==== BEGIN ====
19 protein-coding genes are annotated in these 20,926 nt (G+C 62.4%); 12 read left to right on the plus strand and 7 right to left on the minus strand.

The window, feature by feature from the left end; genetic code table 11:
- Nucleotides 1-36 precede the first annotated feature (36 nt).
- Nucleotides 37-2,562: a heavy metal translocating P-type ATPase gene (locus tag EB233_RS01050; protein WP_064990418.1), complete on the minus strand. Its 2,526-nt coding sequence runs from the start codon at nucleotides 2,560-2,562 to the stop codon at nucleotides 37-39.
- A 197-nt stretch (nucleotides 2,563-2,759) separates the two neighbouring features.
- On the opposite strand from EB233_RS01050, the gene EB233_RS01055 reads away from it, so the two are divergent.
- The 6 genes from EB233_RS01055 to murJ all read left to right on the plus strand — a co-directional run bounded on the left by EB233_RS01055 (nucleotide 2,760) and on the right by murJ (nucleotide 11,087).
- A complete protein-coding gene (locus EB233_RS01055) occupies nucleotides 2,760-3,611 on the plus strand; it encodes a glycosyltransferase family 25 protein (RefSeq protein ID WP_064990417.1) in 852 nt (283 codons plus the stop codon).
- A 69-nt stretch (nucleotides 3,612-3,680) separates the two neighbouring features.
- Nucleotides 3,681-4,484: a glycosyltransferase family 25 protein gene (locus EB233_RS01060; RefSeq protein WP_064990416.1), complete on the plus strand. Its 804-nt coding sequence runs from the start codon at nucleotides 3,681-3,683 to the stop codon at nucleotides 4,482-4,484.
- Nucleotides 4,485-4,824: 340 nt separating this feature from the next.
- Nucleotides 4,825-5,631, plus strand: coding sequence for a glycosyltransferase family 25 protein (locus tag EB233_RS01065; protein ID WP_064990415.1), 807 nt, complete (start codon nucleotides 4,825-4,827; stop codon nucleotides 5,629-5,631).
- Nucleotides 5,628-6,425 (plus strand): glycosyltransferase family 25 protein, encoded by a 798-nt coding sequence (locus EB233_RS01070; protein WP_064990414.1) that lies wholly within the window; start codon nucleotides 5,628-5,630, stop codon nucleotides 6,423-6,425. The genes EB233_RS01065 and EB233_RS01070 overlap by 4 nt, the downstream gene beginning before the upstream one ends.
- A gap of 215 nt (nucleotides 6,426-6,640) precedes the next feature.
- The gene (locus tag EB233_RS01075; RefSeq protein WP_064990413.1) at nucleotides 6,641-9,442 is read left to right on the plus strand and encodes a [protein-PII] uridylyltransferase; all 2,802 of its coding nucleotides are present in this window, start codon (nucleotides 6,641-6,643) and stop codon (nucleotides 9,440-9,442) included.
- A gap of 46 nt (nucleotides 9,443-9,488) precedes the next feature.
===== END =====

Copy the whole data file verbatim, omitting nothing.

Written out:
19 protein-coding genes are annotated in these 20,926 nt (G+C 62.4%); 12 read left to right on the plus strand and 7 right to left on the minus strand.

The window, feature by feature from the left end; genetic code table 11:
- Nucleotides 1-36 precede the first annotated feature (36 nt).
- Nucleotides 37-2,562: a heavy metal translocating P-type ATPase gene (locus tag EB233_RS01050; protein WP_064990418.1), complete on the minus strand. Its 2,526-nt coding sequence runs from the start codon at nucleotides 2,560-2,562 to the stop codon at nucleotides 37-39.
- A 197-nt stretch (nucleotides 2,563-2,759) separates the two neighbouring features.
- On the opposite strand from EB233_RS01050, the gene EB233_RS01055 reads away from it, so the two are divergent.
- The 6 genes from EB233_RS01055 to murJ all read left to right on the plus strand — a co-directional run bounded on the left by EB233_RS01055 (nucleotide 2,760) and on the right by murJ (nucleotide 11,087).
- A complete protein-coding gene (locus EB233_RS01055) occupies nucleotides 2,760-3,611 on the plus strand; it encodes a glycosyltransferase family 25 protein (RefSeq protein ID WP_064990417.1) in 852 nt (283 codons plus the stop codon).
- A 69-nt stretch (nucleotides 3,612-3,680) separates the two neighbouring features.
- Nucleotides 3,681-4,484: a glycosyltransferase family 25 protein gene (locus EB233_RS01060; RefSeq protein WP_064990416.1), complete on the plus strand. Its 804-nt coding sequence runs from the start codon at nucleotides 3,681-3,683 to the stop codon at nucleotides 4,482-4,484.
- Nucleotides 4,485-4,824: 340 nt separating this feature from the next.
- Nucleotides 4,825-5,631, plus strand: coding sequence for a glycosyltransferase family 25 protein (locus tag EB233_RS01065; protein ID WP_064990415.1), 807 nt, complete (start codon nucleotides 4,825-4,827; stop codon nucleotides 5,629-5,631).
- Nucleotides 5,628-6,425 (plus strand): glycosyltransferase family 25 protein, encoded by a 798-nt coding sequence (locus EB233_RS01070; protein WP_064990414.1) that lies wholly within the window; start codon nucleotides 5,628-5,630, stop codon nucleotides 6,423-6,425. The genes EB233_RS01065 and EB233_RS01070 overlap by 4 nt, the downstream gene beginning before the upstream one ends.
- A gap of 215 nt (nucleotides 6,426-6,640) precedes the next feature.
- The gene (locus tag EB233_RS01075; RefSeq protein WP_064990413.1) at nucleotides 6,641-9,442 is read left to right on the plus strand and encodes a [protein-PII] uridylyltransferase; all 2,802 of its coding nucleotides are present in this window, start codon (nucleotides 6,641-6,643) and stop codon (nucleotides 9,440-9,442) included.
- A gap of 46 nt (nucleotides 9,443-9,488) precedes the next feature.